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Educational Travel and Pleasure

Pursue Passions at Your Own Pace

Kayaking in the South of France.
Learn how to kayak on the Mediterranean sea if you wish.

I made a decision a few years ago that has changed my reading life. I’ve read the New Yorker magazine my whole life — even when I was pre-reading, I cut out cartoons and the little line drawings on pages, and created my “own” New Yorker stories. Yet, this magazine, packed with excellent articles and arriving weekly, can be overwhelming. Who among us is caught up? I daresay, none (except me, now). My decision was this:

Only Read What You Want.

Yes. If you’re not interested in an article, flip to the next. Yes, each article is educational, interesting, and important. However, if it’s not interesting to ME at that moment, then I get stuck and never finish the issue. This concept? It was joyful, and freeing, and I tell you, I am now always caught up on my New Yorkers.

“So what?” I hear you asking. Maybe you don’t get the New Yorker. Maybe you do, but you’re a super fast reader (or someone with a long commute), and can enjoy every single article.

But then you’d miss the point…

Travel, museums, food, and yes, even magazines are both educational and filled with things that don’t necessarily interest us. And yet, we drag ourselves around the world, again and again, not having a great time, doing things we feel we must do, seeing things we feel we must see. So here’s the trick:

Only Do What You Want.

But what about the top ten things to see in a destination? What about the highest rated activities from tripadvisor or your friend’s sister’s co-worker’s cousin? What about packing a journey with as many educational opportunities as possible?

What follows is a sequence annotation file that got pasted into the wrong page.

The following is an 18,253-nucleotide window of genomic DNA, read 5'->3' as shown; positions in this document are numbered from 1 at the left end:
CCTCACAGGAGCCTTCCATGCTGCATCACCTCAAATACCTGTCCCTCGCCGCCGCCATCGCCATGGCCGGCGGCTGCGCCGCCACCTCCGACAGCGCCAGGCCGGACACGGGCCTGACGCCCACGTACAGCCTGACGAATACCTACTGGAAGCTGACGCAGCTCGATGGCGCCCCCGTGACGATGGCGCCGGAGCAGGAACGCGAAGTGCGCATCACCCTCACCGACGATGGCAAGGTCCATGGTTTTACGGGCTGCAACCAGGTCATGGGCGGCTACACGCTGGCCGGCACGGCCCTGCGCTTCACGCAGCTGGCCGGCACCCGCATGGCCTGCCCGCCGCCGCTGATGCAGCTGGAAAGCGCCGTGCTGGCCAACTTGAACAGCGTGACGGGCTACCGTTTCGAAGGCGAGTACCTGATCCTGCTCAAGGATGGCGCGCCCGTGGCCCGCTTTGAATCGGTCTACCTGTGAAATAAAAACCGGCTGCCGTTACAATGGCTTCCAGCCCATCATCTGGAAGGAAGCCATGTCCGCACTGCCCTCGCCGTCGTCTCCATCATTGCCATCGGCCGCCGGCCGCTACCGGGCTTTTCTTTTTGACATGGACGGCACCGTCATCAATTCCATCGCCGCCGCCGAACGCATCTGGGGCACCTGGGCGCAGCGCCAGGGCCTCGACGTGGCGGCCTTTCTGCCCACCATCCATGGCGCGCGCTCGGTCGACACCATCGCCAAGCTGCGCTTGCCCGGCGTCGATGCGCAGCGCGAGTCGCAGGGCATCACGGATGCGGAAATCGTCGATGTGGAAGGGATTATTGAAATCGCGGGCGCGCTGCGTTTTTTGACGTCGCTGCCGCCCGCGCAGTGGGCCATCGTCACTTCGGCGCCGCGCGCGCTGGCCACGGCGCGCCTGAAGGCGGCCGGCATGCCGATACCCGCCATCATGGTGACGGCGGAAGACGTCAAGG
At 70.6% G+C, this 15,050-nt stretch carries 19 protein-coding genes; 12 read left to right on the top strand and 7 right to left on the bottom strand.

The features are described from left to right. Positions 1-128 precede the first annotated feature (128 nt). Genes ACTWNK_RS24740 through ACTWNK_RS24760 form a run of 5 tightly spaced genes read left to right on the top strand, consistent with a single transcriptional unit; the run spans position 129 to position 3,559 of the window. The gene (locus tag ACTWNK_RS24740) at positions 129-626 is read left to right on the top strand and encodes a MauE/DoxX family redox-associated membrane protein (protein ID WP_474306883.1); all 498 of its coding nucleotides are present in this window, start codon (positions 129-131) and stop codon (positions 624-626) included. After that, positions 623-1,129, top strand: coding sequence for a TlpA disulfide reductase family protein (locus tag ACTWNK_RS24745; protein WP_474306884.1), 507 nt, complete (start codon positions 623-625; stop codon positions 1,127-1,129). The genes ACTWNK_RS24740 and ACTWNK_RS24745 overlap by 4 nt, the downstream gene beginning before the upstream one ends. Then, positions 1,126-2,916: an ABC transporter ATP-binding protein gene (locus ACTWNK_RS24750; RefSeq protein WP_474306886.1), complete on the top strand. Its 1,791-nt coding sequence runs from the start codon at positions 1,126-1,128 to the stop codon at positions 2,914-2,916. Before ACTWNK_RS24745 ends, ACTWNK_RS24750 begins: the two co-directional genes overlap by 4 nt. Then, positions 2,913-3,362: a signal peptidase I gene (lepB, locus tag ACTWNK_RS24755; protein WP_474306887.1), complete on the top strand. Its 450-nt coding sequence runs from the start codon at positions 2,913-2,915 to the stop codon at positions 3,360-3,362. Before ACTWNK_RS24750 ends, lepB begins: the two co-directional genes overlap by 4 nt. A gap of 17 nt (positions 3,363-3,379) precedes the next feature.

Seriously, that is a recipe for disaster. You’ll come home more tired than when you left. You’ll be so exhausted while trying to hit everything on the must-see list that your journey will become a chore, instead of a pleasure.

Once you reframe travel as exploring a destination the way you want, for things that interest you, all of a sudden each journey becomes a treasure chest of goodness, learning, and opportunity — and a pleasure.

Pursue passions at your own pace.

And travel becomes educational in the way YOU chose — because you’re interested!

“But how?” you’re wondering.

Take a look at a few examples…

Learn As Much As You Can Before You Go

If you’re a researcher, planner, or a renaissance learner (i.e., interested in many different things), you’ll want to learn as much as you can before you go. This doesn’t mean not leaving things open to serendipity; rather, gorging yourselves on knowledge about where you’ll be and what you might choose to explore while you’re there. Rick Steves said it best, in an article published in Transitions Abroad on making museum visits meaningful and fun:

“If the art’s not fun, you don’t know enough about it. I remember touring the National Museum of Archaeology in Athens as an obligation. My mom said it would be a crime to miss it. It was boring. I was convinced that the people who looked like they were enjoying it were actually just faking it — trying to look sophisticated. Two years later, after a class in ancient art history, that same museum was a fascinating trip into the world of Pericles and Socrates, all because of some background knowledge. Some pre-trip study makes the art more fun.”